“Sir, when a man is tired of London, he is tired of life; for there is in London all that life can afford,” so said the great eighteenth century wordsmith Samuel Johnson.
Fast forward to the twenty first century and, testament to the brilliance of the city and its ability to stay relevant, Johnson’s words still resonate.
No more is this true than in the English capital’s art scene. Power, money and influence may have all contributed to London’s image as one of the foremost homes of art, but thinkers, creatives and those with a genuine passion for the industry have helped ensure that it has maintained credibility and integrity.
This useful guide is aimed at those looking to enjoy all the city has to offer in terms of art, from places to buy works –remember always sort out fine art shipping beforehand – to the best museums and galleries to visit.
Buying art in London
It goes without saying that the big auction houses – Sotheby’s, Christie’s and Bonhams – regularly hold events in the city, so a perusal of their websites will provide an itinerary of what’s coming up next.
However, those looking to purchase newer works of art, can do no wrong with the following black book list of places and events where affordable pieces can be picked up.
Every November, the Royal College of Arts holds Secret, an exhibition of original postcard sized works of art by emerging and established artists.
You could bag yourself an original Paula Rego or not, it doesn’t really matter: this is an exciting addition to the calendar.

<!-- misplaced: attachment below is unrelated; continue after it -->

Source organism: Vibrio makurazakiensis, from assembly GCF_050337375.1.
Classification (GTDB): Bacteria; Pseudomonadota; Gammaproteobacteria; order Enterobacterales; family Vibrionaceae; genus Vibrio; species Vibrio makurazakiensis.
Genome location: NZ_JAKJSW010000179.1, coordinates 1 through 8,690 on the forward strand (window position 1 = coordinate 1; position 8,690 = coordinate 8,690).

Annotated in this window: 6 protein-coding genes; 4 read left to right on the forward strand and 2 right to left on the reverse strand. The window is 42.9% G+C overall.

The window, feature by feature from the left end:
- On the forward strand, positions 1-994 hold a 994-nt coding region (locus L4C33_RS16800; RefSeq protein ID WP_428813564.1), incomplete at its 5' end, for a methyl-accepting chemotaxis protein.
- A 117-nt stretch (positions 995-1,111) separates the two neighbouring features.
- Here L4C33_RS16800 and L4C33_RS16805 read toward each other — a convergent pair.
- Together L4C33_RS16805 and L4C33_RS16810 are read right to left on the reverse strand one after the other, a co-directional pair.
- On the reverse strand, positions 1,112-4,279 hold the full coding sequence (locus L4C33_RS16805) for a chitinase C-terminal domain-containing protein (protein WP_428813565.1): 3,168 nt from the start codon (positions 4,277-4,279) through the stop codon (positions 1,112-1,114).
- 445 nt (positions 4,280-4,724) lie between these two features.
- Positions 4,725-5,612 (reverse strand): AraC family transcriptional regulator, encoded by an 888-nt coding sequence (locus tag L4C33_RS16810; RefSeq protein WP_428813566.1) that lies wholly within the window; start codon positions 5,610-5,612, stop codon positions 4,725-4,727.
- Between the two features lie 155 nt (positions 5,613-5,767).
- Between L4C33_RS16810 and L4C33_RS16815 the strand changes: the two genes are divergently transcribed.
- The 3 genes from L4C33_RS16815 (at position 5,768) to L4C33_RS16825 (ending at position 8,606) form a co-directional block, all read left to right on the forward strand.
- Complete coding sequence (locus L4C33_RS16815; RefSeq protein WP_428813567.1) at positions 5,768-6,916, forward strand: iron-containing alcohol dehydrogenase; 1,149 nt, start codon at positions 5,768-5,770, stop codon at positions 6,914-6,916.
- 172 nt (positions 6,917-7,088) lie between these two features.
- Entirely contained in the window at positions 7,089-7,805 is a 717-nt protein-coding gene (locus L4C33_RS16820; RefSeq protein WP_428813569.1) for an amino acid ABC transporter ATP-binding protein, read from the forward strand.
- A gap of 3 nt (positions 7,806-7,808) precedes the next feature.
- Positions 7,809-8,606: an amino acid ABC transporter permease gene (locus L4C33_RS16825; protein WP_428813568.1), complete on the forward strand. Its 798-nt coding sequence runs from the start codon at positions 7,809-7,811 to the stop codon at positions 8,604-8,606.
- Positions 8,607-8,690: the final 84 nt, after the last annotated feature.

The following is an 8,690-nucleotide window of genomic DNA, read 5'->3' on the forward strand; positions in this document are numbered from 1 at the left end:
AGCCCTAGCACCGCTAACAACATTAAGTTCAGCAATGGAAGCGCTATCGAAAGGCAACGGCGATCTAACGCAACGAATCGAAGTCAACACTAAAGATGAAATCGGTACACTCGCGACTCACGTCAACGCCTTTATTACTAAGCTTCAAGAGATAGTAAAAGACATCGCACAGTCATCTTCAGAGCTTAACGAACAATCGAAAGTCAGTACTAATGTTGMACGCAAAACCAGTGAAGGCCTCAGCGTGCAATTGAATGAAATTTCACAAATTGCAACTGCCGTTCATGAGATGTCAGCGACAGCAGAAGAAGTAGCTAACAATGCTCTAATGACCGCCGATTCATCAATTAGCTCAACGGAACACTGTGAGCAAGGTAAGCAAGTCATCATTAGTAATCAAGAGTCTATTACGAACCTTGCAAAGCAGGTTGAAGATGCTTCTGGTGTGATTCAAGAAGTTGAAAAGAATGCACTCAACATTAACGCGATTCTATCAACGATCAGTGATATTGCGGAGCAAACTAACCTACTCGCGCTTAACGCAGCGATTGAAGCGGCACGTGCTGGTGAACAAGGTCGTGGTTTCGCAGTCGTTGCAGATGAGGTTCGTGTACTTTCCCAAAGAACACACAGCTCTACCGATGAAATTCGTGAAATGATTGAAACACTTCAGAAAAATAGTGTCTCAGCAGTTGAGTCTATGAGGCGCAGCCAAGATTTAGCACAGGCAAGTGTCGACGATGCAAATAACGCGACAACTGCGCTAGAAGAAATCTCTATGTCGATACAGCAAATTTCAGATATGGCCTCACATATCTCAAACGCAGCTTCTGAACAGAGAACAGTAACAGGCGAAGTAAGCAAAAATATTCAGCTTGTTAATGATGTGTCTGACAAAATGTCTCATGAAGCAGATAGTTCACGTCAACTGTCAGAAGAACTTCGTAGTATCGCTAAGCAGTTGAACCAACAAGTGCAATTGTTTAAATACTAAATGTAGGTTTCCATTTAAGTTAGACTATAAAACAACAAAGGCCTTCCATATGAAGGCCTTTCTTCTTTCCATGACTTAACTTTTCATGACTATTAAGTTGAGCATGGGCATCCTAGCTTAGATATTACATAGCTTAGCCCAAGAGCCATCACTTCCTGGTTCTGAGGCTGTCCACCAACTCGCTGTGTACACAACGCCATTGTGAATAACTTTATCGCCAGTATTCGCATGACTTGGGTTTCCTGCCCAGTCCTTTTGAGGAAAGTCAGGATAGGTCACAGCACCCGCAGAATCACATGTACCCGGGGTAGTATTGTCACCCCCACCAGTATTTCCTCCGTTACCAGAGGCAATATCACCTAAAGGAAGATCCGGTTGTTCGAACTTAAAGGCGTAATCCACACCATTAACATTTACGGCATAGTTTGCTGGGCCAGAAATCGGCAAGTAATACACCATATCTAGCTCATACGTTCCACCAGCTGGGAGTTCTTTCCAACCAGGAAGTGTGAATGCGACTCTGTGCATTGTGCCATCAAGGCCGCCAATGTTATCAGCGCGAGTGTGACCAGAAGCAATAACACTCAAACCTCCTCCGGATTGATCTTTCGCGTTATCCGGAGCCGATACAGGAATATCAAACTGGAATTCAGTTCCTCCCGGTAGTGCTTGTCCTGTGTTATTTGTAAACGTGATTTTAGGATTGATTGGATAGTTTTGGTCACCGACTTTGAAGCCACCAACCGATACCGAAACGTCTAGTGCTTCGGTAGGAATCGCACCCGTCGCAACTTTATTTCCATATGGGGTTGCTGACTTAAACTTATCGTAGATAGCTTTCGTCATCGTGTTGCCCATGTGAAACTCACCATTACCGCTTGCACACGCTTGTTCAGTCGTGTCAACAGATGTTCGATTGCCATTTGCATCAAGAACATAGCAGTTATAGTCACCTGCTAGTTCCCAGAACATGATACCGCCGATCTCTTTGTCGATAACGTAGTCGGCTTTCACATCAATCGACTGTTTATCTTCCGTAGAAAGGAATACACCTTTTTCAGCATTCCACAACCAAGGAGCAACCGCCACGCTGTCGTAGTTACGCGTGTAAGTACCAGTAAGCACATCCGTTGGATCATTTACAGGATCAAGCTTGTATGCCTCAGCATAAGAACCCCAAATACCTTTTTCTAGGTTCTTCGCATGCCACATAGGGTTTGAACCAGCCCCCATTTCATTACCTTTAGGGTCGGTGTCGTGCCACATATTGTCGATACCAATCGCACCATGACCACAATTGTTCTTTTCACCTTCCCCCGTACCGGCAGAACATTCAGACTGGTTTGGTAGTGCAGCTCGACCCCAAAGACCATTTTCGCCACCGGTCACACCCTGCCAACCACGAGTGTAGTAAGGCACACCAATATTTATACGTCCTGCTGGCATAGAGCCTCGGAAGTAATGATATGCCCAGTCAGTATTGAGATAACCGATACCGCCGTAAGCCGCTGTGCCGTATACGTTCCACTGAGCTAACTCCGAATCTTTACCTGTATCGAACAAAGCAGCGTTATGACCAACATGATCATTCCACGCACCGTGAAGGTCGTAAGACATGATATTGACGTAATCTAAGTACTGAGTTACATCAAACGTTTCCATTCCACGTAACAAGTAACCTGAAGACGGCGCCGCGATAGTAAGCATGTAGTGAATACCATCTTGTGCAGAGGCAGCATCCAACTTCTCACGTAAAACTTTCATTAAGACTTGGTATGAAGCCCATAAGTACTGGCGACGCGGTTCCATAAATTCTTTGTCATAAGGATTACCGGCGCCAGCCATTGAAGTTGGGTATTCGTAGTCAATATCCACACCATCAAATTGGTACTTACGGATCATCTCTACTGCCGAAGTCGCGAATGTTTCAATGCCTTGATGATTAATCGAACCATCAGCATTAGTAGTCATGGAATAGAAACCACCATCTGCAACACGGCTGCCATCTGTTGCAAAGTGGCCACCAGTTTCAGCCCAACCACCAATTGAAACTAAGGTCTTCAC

SPACE, a charitable organisation that delivers affordable art studios and training for artists, is a leftfield way of acquiring a work of art. Here you can meet painters, sculptors and designers in an environment of febrile creativity.
The benefits of sourcing art this way is that it is more personal, it allows people to engage with artists at a deeper level and you can bag a work of art for a bargain (bypassing gallery commissions for example). See also Acme Studios.
A more innovative way of purchasing art in the city can be realised through the Art Council’s Own Art Scheme, which makes it easier than ever before to secure a work of art. It’s effectively allows you to spread the cost over ten months… interest free as well.
London-based galleries participating in this include Barbican Art Gallery, Saatchi Gallery, Camden Arts Centre, Whitechapel Arts Gallery, August Art, Hang-Up Pictures, Matt’s Gallery and The Griffin Gallery.
Seeing art in London
Where to start? London is positively lavished with all sorts of museums, galleries and establishments dedicated to the world of art. Small, big and ephemeral – pop up shops – the city caters to all tastes. Old Masters? You bet. Postmodernist provocateurs? Sure thing.
The major art galleries include the National Gallery and the National Portrait Gallery (Trafalgar Square), the former home to art from Western Europe between the thirteenth and nineteenth centuries. The latter showcases portraiture of famous Britons from the past and the present.
Other historic and well-established art institutions, such as the Serpentine Gallery, Somerset House, Hayward Gallery, Tate Modern and Barbican Gallery, are equally celebrated for their unique, extensive and engaging collections, as well as their thought-provoking exhibitions.
Interspersed among these giants are smaller, more independent art spaces. Though diminutive in size, they are, nevertheless, an important part of the cultural scene in London and the city would be worse off without their presence.
They include Dulwich Picture Gallery, otherwise known as the oldest public art gallery in England, Pump House Gallery, a contemporary space housed in a four-storey grade I listed Victorian tower, and Calvert 22, which specialises in contemporary Russian and Eastern European art.
London’s independent galleries you have to sometimes chance upon yourself. However, the following are popular with those in the know: Victor Wynd Fine Art, Banner Repeater, Large Glass, CABINET Gallery and The Old Police Station.